In a circle of trust, we learn a ‘third way’ to respond to the violence of the world, so called because it gives us an alternative to the ancient animal instinct of the ‘fight or flight’ response. To fight is to meet violence with violence, generating more of the same; to flee is to yield to violence, putting private sanctuary ahead of the common good. The third way is the way of nonviolence, by which I mean a commitment to act in every situation in ways that honor the soul. This requires four resources in order to survive and persist: a sound rationale for what you intend to do, a sensible strategy for doing it, a continuing community of support, and inner ground on which to stand. When we act from that motivation, we may or may not change the world. But we will always change ourselves for the better by practicing reverence and respect. Remember that violence is more than the physical savagery that gets much of the press. Far more common are those assaults on the human spirit so endemic to our lives that we may not even recognize them as acts of violence. Violence is done when parents insult children, when teachers demean students, when supervisors treat employees as disposable means to economic ends, when physicians treat patients as objects, when people condemn gays and lesbians ‘in the name of God,’ when racists live by the belief that people with a different skin color are less than human. Spiritual violence causes death in other guises- the death of a sense of self, of trust in others, of risk taking on behalf of creativity, of commitment to the common good. The choices we make in the microarenas of life contribute, for better or for worse, to what happens to the world at large…..Parker J. Palmer
amazing what we don’t notice…what we call normal and typical behavior…whenever we do not act out of love, we grieve…..these four ‘resources’ are wonderfully grounding & seen in context are quite liberating…..being part of a Unitarian church, these principles are vital…..we must respect and listen and move forward….we must know our source of strength…..where do you feel victimized? where can you ask the questions to test the hierarchy?……..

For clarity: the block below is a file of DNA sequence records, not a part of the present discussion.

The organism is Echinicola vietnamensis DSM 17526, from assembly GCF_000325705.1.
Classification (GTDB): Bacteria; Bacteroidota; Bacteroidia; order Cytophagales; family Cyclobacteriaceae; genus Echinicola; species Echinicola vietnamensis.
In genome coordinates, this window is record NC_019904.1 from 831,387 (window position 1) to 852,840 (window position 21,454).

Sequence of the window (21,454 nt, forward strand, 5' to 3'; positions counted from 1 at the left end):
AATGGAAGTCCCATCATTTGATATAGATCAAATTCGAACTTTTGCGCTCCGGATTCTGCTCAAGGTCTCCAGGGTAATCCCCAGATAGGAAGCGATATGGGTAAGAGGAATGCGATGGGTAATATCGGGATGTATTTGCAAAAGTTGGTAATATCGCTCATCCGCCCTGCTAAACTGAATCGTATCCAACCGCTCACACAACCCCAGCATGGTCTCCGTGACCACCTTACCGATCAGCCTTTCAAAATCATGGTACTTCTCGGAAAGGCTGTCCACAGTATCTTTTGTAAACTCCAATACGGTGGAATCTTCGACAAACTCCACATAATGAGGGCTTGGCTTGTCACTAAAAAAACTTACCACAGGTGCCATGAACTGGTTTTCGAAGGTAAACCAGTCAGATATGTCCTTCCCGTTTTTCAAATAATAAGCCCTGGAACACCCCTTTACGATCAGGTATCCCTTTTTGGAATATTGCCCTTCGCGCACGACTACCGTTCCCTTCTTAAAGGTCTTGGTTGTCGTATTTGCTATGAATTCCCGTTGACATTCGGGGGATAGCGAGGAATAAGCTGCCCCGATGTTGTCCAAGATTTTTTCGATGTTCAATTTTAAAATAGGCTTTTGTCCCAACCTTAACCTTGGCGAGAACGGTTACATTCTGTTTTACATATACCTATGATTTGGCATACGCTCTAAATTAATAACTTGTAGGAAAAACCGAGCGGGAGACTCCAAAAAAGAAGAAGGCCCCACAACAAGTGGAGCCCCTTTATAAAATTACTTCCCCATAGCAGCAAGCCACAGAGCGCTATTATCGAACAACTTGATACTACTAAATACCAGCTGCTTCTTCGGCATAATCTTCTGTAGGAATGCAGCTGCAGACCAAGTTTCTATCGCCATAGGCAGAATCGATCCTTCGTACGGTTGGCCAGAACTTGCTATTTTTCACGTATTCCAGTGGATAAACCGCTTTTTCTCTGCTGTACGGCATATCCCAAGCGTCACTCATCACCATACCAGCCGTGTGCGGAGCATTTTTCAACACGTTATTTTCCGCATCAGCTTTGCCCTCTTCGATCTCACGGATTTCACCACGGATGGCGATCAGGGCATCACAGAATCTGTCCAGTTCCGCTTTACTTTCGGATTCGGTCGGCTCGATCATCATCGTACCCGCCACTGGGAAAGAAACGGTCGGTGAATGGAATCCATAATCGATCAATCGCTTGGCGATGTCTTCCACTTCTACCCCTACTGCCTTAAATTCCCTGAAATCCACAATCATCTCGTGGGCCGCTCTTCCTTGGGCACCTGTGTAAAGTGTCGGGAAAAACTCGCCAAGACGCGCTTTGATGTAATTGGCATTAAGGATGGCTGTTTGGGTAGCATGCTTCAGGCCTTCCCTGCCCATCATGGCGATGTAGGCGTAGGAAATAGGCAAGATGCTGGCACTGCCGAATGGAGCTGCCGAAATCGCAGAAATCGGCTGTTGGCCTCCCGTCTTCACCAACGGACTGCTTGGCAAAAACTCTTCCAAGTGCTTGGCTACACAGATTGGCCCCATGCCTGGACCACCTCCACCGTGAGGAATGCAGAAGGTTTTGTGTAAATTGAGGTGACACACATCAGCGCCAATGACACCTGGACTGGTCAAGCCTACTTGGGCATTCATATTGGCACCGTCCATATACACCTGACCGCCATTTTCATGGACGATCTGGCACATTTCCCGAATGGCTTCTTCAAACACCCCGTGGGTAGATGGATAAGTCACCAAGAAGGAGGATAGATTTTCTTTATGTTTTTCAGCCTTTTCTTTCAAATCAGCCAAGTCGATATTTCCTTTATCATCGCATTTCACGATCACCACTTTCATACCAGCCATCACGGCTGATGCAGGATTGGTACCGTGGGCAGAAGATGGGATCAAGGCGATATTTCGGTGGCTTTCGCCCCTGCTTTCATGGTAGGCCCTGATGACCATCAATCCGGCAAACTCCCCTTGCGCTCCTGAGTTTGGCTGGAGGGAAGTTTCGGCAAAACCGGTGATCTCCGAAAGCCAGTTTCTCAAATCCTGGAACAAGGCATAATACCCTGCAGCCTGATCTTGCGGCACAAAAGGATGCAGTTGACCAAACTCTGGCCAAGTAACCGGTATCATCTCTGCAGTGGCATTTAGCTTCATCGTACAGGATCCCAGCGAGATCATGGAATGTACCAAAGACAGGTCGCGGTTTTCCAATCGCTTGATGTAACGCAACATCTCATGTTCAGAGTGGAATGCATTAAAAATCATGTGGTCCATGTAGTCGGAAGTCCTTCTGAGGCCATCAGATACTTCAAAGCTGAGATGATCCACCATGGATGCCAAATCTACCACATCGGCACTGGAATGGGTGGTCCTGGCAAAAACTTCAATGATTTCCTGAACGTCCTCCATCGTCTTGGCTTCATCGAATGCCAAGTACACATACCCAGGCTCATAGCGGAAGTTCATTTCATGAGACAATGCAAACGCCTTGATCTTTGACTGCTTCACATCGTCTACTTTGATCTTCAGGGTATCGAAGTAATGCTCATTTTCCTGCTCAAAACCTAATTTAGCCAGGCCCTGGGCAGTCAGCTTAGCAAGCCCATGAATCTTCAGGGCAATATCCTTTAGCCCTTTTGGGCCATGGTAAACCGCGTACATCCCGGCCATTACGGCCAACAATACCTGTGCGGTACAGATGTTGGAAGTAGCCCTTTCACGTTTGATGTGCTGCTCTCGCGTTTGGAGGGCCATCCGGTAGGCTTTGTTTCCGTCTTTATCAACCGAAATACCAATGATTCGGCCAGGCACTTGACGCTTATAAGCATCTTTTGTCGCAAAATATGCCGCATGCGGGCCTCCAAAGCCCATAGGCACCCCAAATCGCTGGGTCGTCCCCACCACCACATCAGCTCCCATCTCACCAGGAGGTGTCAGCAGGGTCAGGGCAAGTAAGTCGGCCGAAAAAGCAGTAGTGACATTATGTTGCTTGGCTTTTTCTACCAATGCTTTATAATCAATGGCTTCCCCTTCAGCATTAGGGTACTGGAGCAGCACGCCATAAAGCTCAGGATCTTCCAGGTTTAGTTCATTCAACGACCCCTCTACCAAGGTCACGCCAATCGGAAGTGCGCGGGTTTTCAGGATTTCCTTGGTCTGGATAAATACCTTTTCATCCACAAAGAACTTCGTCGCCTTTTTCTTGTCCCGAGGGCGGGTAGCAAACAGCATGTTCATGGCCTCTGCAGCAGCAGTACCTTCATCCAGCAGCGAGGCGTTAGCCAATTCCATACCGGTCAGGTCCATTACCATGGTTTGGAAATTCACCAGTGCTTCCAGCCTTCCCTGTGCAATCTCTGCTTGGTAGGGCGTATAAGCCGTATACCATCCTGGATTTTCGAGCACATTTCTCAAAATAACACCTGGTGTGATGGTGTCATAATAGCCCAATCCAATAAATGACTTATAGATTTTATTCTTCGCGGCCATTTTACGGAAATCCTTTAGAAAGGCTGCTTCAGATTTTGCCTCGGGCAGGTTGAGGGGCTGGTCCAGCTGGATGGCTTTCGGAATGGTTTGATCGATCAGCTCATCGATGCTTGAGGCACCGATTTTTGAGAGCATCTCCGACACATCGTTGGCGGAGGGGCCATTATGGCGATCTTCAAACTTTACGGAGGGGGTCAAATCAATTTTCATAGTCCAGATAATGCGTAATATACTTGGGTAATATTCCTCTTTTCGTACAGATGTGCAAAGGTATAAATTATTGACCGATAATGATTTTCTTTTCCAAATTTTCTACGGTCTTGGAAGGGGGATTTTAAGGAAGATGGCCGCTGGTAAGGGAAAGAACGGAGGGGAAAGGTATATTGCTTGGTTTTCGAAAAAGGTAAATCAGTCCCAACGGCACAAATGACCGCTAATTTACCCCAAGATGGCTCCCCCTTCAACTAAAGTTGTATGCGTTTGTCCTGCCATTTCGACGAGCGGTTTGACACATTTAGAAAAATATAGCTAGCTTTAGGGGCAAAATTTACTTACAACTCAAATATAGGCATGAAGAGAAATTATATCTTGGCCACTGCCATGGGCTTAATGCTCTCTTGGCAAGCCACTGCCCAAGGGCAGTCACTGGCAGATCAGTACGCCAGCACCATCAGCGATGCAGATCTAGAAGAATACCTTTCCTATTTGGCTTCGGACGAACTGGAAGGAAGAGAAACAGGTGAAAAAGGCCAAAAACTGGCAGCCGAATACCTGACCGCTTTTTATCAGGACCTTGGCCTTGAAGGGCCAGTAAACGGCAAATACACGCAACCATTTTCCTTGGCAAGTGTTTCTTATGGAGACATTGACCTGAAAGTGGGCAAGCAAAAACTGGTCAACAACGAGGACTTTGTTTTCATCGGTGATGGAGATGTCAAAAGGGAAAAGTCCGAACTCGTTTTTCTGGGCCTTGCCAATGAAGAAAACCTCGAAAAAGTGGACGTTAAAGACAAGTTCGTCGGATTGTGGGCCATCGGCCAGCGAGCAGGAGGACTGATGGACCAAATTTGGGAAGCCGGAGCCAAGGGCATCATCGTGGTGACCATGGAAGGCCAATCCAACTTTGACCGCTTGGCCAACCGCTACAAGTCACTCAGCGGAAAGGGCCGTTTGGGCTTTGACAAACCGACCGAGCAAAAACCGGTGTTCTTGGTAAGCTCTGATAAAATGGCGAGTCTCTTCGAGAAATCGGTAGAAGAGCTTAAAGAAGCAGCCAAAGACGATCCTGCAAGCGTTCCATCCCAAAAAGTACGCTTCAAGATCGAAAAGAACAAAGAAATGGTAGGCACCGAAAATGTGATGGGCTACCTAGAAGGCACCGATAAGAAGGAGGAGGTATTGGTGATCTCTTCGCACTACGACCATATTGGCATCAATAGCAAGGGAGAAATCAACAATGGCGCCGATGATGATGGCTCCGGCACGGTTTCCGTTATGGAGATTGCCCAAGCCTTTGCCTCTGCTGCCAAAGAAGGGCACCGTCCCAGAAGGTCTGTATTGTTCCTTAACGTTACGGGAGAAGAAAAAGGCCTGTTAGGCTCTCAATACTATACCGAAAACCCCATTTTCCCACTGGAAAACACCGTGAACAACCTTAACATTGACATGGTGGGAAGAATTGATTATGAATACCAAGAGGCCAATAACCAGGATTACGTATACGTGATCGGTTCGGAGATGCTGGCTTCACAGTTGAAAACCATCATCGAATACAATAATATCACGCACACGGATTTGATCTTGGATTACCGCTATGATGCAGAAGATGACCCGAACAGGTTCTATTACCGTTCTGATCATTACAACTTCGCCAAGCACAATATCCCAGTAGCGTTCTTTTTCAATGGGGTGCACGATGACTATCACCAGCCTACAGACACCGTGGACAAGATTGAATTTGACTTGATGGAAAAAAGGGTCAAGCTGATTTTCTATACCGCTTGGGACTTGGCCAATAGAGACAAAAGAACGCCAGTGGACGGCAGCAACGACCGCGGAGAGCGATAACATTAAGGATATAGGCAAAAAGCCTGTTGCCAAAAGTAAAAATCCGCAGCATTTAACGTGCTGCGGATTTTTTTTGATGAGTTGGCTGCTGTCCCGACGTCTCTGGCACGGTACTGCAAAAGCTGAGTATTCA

So where is the Tao? The Tao is in the middle. It’s the place where there is no energy pushing in either direction. The Way is the place in which forces balance quietly. You have to realize that since everything has its yin and yang, and everything has its own balance point. It is the harmony of all these balance points, woven together, and forms the Tao. To be efficient, you must center all of your energies on the path. If you do this, the energies that used to be wasted swinging sideways will get pulled into the center. That which wears out other people will draw very little of your energy. This principle holds true in every aspect of life. The Way is in the middle because that’s the place where the energies are balanced. But how do you stop the pendulum from swinging to the outer edges? Amazingly enough, you do this by leaving it alone. Don’t participate in them, and the pendulum will naturally come toward the center. As it comes to the center, you will get filled with energy. The experience of being present in each moment will become your natural state. You won’t be fixated on certain things or caught up in thoughts about the opposites. As you get clearer, life’s events will actually seem to unfold in slow motion. Life happens, you’re there, but you don’t make it happen. There is no burden; there is no stress. That is the Tao. It’s the most beautiful place in all of life……Michael Singer
it cannot be said that our western culture will support this middle way, but can we move in this direction? can we leave things alone? not fix them? let it all be ok and allow all of it? can we not buy into all of the drama?